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Regarding Results of the 2nd Follow-up
to the Keidanren Voluntary Action Plan on the Environment
--Section on Global Warming Measures--

October 30, 1999

(Japan Federation of Economic Organizations)

  1. CO2 emissions in fiscal 1998 by industry as a whole (31 industrial and energy-converting industries)
  2. In the 2nd Follow-up, three new industries (Japan Bearing Industrial Association, Japan Dairy Products Association, and Japan Soft Drink Bottlers Association) joined the 28 from last year to bring the total number of industries participating in the follow-up to 311. These 31 industries emitted 129 million t-C2 of CO2 in fiscal 1990, or approximately 42% of the 306.7 million t-C of CO2 emitted by Japan as a whole during that year. Moreover, the emissions of these 31 industries represented approximately 75% of the CO2 emitted by the country's entire industrial and energy-converting sector (171 million tons3 in fiscal 1990).

    Declaring that its goal will be "to endeavor to reduce CO2 emissions from the industrial and energy-converting sector to below the level of 1990 in 2010," Keidanren is endeavoring to achieve this target in conjunction with industries and companies. Results from the 2nd Follow-up indicate that CO2 emissions in fiscal 1998, the year covered by the current follow-up, were 126 million t-C, or 2.4% less than fiscal 1990 and 6% less than fiscal 1997.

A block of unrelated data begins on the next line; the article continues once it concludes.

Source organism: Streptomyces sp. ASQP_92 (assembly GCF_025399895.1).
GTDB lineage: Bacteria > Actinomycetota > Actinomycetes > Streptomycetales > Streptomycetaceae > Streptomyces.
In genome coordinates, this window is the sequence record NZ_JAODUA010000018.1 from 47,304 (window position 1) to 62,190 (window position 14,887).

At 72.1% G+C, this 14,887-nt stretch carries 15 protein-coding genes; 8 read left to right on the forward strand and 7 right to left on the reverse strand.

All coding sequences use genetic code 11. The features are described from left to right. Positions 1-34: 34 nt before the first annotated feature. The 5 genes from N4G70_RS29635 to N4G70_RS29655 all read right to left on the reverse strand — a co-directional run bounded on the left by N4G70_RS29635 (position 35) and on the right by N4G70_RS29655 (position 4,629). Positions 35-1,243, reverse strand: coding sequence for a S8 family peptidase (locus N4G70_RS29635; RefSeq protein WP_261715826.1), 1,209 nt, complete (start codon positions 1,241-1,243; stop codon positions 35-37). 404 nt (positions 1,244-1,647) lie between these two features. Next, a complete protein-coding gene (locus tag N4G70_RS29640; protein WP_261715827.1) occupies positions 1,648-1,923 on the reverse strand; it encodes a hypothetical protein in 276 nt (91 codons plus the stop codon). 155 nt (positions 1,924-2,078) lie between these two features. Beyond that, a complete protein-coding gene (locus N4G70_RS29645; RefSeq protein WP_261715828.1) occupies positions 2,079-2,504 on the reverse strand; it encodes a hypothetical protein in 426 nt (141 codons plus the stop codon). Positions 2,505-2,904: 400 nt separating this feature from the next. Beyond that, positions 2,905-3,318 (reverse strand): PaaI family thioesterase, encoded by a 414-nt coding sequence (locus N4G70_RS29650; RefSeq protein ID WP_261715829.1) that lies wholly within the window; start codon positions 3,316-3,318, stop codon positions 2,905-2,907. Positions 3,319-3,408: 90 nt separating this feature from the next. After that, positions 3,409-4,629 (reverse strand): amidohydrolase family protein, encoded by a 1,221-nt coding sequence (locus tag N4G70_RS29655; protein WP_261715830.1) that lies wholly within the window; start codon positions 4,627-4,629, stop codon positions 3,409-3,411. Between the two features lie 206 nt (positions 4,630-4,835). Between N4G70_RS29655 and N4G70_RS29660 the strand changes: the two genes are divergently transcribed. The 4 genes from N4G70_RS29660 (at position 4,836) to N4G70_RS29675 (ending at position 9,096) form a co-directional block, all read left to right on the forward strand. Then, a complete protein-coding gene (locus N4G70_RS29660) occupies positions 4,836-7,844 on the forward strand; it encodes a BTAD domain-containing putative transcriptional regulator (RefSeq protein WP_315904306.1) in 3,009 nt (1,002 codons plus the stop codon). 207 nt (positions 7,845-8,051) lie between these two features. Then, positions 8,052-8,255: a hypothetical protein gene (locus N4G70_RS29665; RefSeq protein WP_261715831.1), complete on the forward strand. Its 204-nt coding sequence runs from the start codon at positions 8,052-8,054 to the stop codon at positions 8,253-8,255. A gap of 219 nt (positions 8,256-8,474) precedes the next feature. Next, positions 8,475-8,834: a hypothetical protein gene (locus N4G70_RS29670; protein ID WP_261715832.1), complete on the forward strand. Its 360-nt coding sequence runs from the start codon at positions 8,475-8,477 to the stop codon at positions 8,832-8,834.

In addition, based on the current follow-up, CO2 emissions are forecast to be 133 million t-C in fiscal 2005 (roughly 4% higher than in fiscal 1990) and, on a business-as-usual basis, 142 million t-C in fiscal 2010 (approximately 10% above the level of fiscal 1990).

    CO2 Emissions4 by Industry As a Whole
    (Industrial and Energy-Converting Sector)
    (Expressed in: t-C)
    Emissions in
    fiscal 1990
    Emissions in
    fiscal 1997
    Emissions in
    fiscal 1998
    Forecast for
    fiscal 2005
    Target for
    fiscal 2010
    BaU Scenario for
    fiscal 2010
    129 million134 million126 million
    (reduction of 2.4% cf.
    fiscal 1990)
    134 millionBelow the level of
    fiscal 1990
    142 million

    Industrial and Energy-Converting Sector

  3. Evaluation
  4. The decline in CO2 emissions from the industrial and energy-converting sector in fiscal 1998 can be attributed to lower production output by the materials fabrication sector, among others, and to efforts by industries and companies to improve their CO2 emissions per unit output and energy consumption per unit output.

    In fiscal 1998, CO2 emissions declined below the level of fiscal 1990 due to trends in the economy. However, as noted above, industries are forecasting an increase of approximately 4% in fiscal 2005 compared to 1990, indicating a need for industry to continue endeavoring to achieve its initial goals.

  5. Trends by individual industry
  6. Of the 31 industries in the industrial and energy-converting sector, 20 industries registered declines in CO2 emissions vis-à-vis fiscal 1990, while 27 registered declines vis-à-vis fiscal 1997 (with two others registering no change, and two registering increases). In addition, of the 24 industries that have declared goals or forecasts in terms of CO2 emissions per unit output or energy consumption per unit output, 17 registered improvements compared to fiscal 1990. Of these 17, 10 also registered improvements compared to fiscal 1997 (see Attachments 1 and Attachments 2).

  7. Future policies